Cho, K.A. et al. Mesenchymal stem cells showed the highest potential for the regeneration of injured liver tissue compared with other subpopulations of the bone marrow. Cell Biol. Int. 33, 772–777 (2009).

    CAS  Google Scholar 

  24. 24

    Han, F. et al. Contribution of murine bone marrow mesenchymal stem cells to pancreas regeneration after partial pancreatectomy in mice. Cell Biol. Int. 36, 823–831 (2012).

    Google Scholar 

  25. 25

    Rose, R.A. et al. Bone marrow-derived mesenchymal stromal cells express cardiac-specific markers, retain the stromal phenotype, and do not become functional cardiomyocytes in vitro. Stem Cells 26, 2884–2892 (2008).

    CAS  Google Scholar 

  26. 26

    Prockop, D.J., Kota, D.J., Bazhanov, N. & Reger, R.L. Evolving paradigms for repair of tissues by adult stem/progenitor cells (MSCs). J. Cell. Mol. Med. 14, 2190–2199 (2010).

    PubMed  PubMed Central  Google Scholar 

  27. 27

    von Bahr, L. et al. Analysis of tissues following mesenchymal stromal cell therapy in humans indicates limited long-term engraftment and no ectopic tissue formation. Stem Cells 30, 1575–1578 (2012).

    CAS  Google Scholar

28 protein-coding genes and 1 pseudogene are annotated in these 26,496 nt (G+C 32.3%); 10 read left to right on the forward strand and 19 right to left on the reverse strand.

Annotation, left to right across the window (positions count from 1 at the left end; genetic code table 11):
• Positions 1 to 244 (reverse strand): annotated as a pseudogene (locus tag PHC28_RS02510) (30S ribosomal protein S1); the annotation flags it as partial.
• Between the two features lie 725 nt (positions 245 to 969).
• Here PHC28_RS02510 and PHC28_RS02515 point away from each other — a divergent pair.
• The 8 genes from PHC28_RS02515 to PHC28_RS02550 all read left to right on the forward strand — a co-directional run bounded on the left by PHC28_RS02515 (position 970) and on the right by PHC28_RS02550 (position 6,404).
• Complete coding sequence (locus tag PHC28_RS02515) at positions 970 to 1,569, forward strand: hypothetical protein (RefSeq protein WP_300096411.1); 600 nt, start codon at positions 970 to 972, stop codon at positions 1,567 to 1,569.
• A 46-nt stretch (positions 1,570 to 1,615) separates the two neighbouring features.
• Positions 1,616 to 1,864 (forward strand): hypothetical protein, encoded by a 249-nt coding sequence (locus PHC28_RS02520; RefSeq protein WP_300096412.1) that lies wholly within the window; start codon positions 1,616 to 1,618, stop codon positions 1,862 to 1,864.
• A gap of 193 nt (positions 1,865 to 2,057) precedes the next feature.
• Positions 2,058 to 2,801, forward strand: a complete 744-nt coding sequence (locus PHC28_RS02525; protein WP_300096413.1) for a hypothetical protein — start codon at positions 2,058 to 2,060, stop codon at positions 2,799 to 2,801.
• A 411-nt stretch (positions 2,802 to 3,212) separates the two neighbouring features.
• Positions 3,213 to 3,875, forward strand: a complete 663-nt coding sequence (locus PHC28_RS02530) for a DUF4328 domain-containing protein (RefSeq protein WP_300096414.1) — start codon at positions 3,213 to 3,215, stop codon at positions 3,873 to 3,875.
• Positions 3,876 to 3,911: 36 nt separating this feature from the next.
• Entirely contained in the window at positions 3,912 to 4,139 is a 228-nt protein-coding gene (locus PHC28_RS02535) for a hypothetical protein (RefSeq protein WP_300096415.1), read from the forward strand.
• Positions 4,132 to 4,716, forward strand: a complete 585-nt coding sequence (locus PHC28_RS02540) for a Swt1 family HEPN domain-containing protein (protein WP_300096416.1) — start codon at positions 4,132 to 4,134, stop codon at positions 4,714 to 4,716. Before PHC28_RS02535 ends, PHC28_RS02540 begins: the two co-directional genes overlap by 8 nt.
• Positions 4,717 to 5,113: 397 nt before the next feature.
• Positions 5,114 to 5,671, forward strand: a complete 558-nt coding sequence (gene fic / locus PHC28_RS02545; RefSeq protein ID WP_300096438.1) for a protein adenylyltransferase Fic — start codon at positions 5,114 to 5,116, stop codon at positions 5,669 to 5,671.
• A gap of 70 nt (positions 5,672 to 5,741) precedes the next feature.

28. 28

    Tögel, F. et al. Administered mesenchymal stem cells protect against ischemic acute renal failure through differentiation-independent mechanisms. Am. J. Physiol. Renal Physiol. 289, F31–F42 (2005).

    Google Scholar 

  29. 29

    Sakaida, I. et al. Transplantation of bone marrow cells reduces CCl4-induced liver fibrosis in mice. Hepatology 40, 1304–1311 (2004).

    Google Scholar 

  30. 30

    Lee, R.H. et al. Intravenous hMSCs improve myocardial infarction in mice because cells embolized in lung are activated to secrete the anti-inflammatory protein TSG-6. Cell Stem Cell 5, 54–63 (2009)Showed that intravenous infusion of human MSCs improves myocardial infarction in mice via TSG6 and that TSG6 alone is sufficient to provide the therapeutic effect.

    CAS  PubMed  PubMed Central  Google Scholar 

  31. 31

    Bai, L. et al. Hepatocyte growth factor mediates mesenchymal stem cell-induced recovery in multiple sclerosis models. Nat. Neurosci. 15, 862–870 (2012).

    CAS  PubMed  PubMed Central  Google Scholar 

  32. 32

    Wolf, D. et al. Regenerative capacity of intravenous autologous, allogeneic and human mesenchymal stem cells in the infarcted pig myocardium-complicated by myocardial tumor formation. Scand. Cardiovasc. J. 43, 39–45 (2009).

    CAS  PubMed  PubMed Central  Google Scholar 

  33. 33

    Ma, S. et al. Immunobiology of mesenchymal stem cells. Cell Death Differ. 21, 216–225 (2014).

    CAS  PubMed  PubMed Central  Google Scholar 

  34. 34

    Ranganath, S.H., Levy, O., Inamdar, M.S. & Karp, J.M. Harnessing the mesenchymal stem cell secretome for the treatment of cardiovascular disease. Cell Stem Cell 10, 244–258 (2012).

    CAS  PubMed  PubMed Central  Google Scholar 

  35. 35

    Di Nicola, M. et al. Human bone marrow stromal cells suppress T-lymphocyte proliferation induced by cellular or nonspecific mitogenic stimuli. Blood 99, 3838–3843 (2002).

    CAS  PubMed  PubMed Central  Google Scholar 

  36. 36